Climate change: Evaluating your local and regional sources: “Ongoing changes in climate, particularly rises in air temperature, are influencing water resources throughout the world, with shifts in the timing of precipitation, reductions in snowpack (fig. 1), and earlier springtime snowmelt among the most important challenges to water availability (fig. 2). These changes are affecting landscapes, vegetation and animal species, and agriculture, with longer dry seasons, which also create more demand on water resources, more frequent extreme storms, fewer chilling hours, and higher snowlines. To plan for future water- and land-resource demands, resource managers have generally relied on data from globalclimate model projections of precipitation and air temperature trends that lack the detail needed for precision planning at regional and local scales. Recently, the U.S. Geological Survey (USGS) has developed modeling tools that integrate climate data with rigorously developed regional and local environmental data to understand the hydrologic response to climate change and the effects on regional and local watersheds and landscapes. … ” Read more from the USGS here: Climate change: Evaluating your local and regional sources
A landscape shaped by fear: “It’s been a busy morning. I arose before the sun, zoomed down the freeway, and hiked along a fire road. Now I’m off trail, following the battered blue backpack of ecologist Lindsey Hendricks Franco on the upper slopes of 3,949-foot Mount Diablo. As we approach our destination, Hendricks says, “I’m nervous. It’s like Christmas.” We’re here to see what’s sprouting—or not sprouting—in a few of the 216 study plots Hendricks set up six months ago. Our first stop is a circular wire cage about four feet high and three feet across. “Whoa!” Hendricks shouts, pressing her nose to the quarter-inch mesh. “Some lupine in there is going freakin’ nuts!” … ” Read more from Bay Nature here: A landscape shaped by fear
Blue-green algae proliferating in lakes: “The organisms commonly known as blue-green algae have proliferated much more rapidly than other algae in lakes across North America and Europe over the past two centuries — and in many cases the rate of increase has sharply accelerated since the mid-20th century, according to an international team of researchers led by scientists at McGill University. Their study, published in the journal Ecology Letters, represents the first continental-scale examination of historical changes in levels of cyanobacteria, the scientific term for the photosynthetic bacteria that form blue-green scum on the surface of ponds and lakes during hot summer months. Cyanobacteria blooms pose a serious threat to drinking-water sources, because certain species contain toxins harmful to the liver or nervous system. ... ” Read more from Science Daily here: Blue-green algae proliferating in lakes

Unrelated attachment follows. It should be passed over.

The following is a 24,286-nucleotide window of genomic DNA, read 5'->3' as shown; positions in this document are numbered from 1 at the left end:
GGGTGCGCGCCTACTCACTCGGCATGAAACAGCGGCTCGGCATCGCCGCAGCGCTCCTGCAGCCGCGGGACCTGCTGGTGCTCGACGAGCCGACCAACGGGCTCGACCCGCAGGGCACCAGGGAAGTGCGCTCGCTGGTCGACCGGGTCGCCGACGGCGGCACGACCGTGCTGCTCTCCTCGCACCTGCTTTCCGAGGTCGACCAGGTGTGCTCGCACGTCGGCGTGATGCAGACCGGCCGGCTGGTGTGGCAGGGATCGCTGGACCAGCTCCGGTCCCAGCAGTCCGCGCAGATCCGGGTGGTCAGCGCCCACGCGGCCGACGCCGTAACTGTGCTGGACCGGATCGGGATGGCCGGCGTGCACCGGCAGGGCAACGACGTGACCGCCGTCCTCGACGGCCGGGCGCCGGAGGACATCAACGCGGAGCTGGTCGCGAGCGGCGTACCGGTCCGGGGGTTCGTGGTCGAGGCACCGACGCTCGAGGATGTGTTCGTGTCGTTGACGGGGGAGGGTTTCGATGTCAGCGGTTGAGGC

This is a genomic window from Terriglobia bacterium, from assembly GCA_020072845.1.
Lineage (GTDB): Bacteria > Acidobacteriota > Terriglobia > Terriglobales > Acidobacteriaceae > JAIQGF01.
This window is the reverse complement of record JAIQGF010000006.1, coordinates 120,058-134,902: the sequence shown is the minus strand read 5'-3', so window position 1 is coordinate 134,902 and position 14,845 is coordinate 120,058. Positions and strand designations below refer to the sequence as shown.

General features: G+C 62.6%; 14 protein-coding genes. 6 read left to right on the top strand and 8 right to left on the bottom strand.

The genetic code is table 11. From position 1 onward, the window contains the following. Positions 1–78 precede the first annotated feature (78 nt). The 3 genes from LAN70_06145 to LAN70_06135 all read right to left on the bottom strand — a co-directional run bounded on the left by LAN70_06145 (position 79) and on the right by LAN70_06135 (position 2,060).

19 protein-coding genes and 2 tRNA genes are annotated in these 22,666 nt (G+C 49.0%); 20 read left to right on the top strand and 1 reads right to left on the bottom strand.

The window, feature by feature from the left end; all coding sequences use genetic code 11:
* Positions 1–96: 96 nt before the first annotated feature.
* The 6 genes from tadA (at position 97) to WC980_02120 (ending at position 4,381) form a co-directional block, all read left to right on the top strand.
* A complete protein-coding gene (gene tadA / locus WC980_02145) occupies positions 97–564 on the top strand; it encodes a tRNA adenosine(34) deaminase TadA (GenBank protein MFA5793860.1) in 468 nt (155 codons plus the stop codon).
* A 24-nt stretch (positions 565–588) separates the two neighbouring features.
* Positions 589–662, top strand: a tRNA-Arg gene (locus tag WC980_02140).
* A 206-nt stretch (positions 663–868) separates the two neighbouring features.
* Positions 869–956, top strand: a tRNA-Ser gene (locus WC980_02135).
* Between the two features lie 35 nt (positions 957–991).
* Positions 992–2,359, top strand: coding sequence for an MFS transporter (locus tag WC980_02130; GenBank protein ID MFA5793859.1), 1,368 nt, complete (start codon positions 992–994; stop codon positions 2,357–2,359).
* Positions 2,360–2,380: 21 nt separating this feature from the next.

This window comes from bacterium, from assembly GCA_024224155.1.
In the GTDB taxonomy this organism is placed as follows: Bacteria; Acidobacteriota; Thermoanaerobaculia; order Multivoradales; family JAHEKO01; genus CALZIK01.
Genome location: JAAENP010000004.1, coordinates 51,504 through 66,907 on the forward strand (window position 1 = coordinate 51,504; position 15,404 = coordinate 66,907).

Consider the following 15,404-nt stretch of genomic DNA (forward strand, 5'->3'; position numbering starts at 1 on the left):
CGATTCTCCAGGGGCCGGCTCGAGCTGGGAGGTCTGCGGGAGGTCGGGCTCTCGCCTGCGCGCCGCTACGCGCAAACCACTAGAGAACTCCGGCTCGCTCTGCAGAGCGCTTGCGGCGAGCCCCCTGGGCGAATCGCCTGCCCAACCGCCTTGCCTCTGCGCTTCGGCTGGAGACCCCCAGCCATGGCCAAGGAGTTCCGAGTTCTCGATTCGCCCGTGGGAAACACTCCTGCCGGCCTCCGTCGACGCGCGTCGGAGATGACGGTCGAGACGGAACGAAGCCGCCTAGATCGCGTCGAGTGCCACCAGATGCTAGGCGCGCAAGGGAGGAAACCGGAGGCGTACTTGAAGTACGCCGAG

Bad kitty: The effect of feral felines on biodiversity: “Cats are among the most prized pets in the world. Found in both wild and domesticated populations on every continent except Antarctica, an estimated 600 million cats live globally. While many people value cats for their abilities to catch mice and rats, this hunting prowess has a dark side: populations of cats can wreak havoc on fragile ecosystems by preying on birds and small mammals. The severe impacts of cats on populations of endangered seabirds, particularly on islands, led the Invasive Species Specialist Group and the International Union for the Conservation of Nature to list cats among the world’s top 100 most invasive species. Cats can also impact wildlife in our own backyards: according to a 2013 study, cats in the United States are responsible for killing an estimated 1.4 to 3.7 billion birds and 6.9 to 20.7 billion small mammals each year. … ” Read mroe from the FishBio blog here: Bad kitty: The effect of feral felines on biodiversity
Scientists have feelings, too: Faith Kearns writes, “I was a scientist just a few years out of graduate school when I had a career-altering experience speaking with a man in tears at a community workshop. A large cluster of wildfires had burned through his small, close-knit northern California town, and many residents were forced to evacuate their homes. They were worried that their properties would be unprotected in the time they had to stay away: firefighting resources were strained due to additional wildfires in other parts of the state. Emotions ran high for everyone as my colleagues and I presented our work on how houses burn during wildfires. During the workshop, we talked about the controversial “stay or go” policy. ... ” Read more from the Hippo Reads here: Scientists have feelings, too
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About Science News and Reports: This weekly feature, posted every Thursday, is a collection of the latest scientific research and reports with a focus on relevant issues to the Delta and to California water, although other issues such as climate change are sometimes included. Do you have an item to be included here? Submissions of relevant research and other materials is welcome. Email Maven.